This is the window, so don’t let it close without adding more.
Tigers 11, Dbacks 5
This game was essentially a three act play. The first act featured a good Anibal Sanchez (18 GS, 107 IP, 3.45 ERA, 2.95 FIP, 2.7 fWAR) and very potent Tigers bats. Before you knew it, the Tigers were in control of a 7-0 game, largely thanks to basically everyone in the lineup. Act two featured Anibal Sanchez allowing baserunners and runs, to the tune of 11 hits and a walk, totaling five runs of damage across 6.1 innings. Job came in to bail him out, which was great, but then Ausmus didn’t utilize the double switch, meaning that he had to hit for himself in the 8th inning. Fortunately, the Tigers added on four runs anyway, largely on a Cabrera home run, and Joba became superfluous in Act Three. So while Tuesday night was very disappointing, Wednesday was very appointing(?). The team will head further west to face the Angels and Mike Trout on Thursday with Max Scherzer (20 GS, 132 IP, 3.34 ERA, 3.20 FIP, 2.8 fWAR) taking the ball in game one.
The Moment: Joba Chamberlain batted.
Dbacks 5, Tigers 4
Rick Porcello (19 GS, 126.1 IP, 3.42 ERA, 3.93 FIP, 1.8 fWAR) gave up three runs on Tuesday night, but they were isolated events. For most of his seven innings, he was in complete control, allowing just five hits and no walks while striking out five. The Tigers got a run in the first and a run in the third to set up the 8th inning of joy and doom. The Tigers teed off on the Dbacks bullpen, culminating in a bases loaded single by Torii Hunter that gave the Tigers a 4-3 lead. Ausmus wanted to add on and he pulled Porcello for a pinch hitter with two outs and the bases loaded (at 77 pitches and a tired Joba). On average, the value of pinch hitting is something like 0.15 runs or a touch more, but the drop off to the Tigers terrible bullpen is likely more significant. Naturally, Coke walked two lefties, Alburquerque walked another, and then Krol allowed a single to give the Dbacks the lead and the win. Once again, the Tigers were thwarted by having bad relievers and a manager who isn’t a great tactician. They’ll try to take the series anyway on Wednesday behind Anibal Sanchez (17 GS, 100.2 IP, 3.22 ERA, 2.87 FIP, 2.6 fWAR).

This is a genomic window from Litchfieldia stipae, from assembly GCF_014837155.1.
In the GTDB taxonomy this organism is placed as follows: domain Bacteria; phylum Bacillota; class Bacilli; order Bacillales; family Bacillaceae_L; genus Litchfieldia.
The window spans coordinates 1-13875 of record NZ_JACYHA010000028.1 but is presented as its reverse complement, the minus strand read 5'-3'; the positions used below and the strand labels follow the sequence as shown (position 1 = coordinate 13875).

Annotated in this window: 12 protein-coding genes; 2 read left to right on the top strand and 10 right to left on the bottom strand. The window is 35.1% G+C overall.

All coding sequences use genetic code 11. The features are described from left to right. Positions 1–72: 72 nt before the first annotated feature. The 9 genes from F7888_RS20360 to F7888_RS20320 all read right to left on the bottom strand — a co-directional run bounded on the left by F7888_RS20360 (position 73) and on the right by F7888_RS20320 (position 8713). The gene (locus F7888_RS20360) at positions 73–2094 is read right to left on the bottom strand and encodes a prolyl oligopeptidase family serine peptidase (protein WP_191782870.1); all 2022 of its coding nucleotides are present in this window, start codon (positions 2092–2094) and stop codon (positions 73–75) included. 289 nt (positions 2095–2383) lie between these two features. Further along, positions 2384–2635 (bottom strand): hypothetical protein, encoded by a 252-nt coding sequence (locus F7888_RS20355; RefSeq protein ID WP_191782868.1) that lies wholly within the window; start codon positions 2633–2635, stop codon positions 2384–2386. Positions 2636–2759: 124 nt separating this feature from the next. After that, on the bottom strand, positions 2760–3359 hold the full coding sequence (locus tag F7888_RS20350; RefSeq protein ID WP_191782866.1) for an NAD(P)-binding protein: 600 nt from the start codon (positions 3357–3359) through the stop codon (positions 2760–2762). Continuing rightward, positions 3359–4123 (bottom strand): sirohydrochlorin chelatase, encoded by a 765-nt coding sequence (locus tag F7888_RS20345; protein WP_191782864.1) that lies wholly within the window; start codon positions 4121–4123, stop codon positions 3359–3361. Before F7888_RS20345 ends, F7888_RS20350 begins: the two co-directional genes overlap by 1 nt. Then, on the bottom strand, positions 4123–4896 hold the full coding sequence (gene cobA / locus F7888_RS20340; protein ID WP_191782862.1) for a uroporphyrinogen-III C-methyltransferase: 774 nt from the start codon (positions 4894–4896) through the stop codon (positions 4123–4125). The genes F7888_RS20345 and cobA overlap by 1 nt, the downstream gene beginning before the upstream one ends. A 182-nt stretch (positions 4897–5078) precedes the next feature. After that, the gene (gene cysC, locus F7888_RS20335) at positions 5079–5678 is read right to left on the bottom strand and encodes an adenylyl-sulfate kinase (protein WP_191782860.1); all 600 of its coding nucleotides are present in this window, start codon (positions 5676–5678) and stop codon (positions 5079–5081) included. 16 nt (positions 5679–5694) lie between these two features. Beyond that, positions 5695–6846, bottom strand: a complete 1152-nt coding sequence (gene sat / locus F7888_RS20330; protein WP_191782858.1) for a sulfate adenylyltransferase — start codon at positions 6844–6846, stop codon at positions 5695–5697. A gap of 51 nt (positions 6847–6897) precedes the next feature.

The Moment: Torii Hunter singles up the middle to plate the tying and go-ahead run in the 8th.
This question came up on Twitter the other day and I think it’s instructive. A follower asked something to the effect of “do you really think last year’s team was better than this year’s team?” Based on the context of the conversation, he clearly though the 2014 version of the team was better than the 2013 version. My answer was the exact opposite. The 2013 Tigers were better. I’m almost positive of this fact.
Which brings us to a sticking point. How should we judge the quality of a team? Simple wins and losses are a reflection of how well a team performed in a set of 162 individual contests, but there are all sorts of things that can happen over 162 games that can muddy the waters. Yes, you would rather win 95 games with a team that’s supposed to win 86 than win 90 games with a team that’s supposed to win 100, but that’s not an interesting question. The interesting question is which team was better. One team won more games, but that doesn’t tell the whole story. I’d rather have a team with the best offensive and starting pitching in the league by a lot that loses close games because they have a bad closer than a team that is middle of the road in offense and pitching but never blows a save.
Let’s look at some numbers!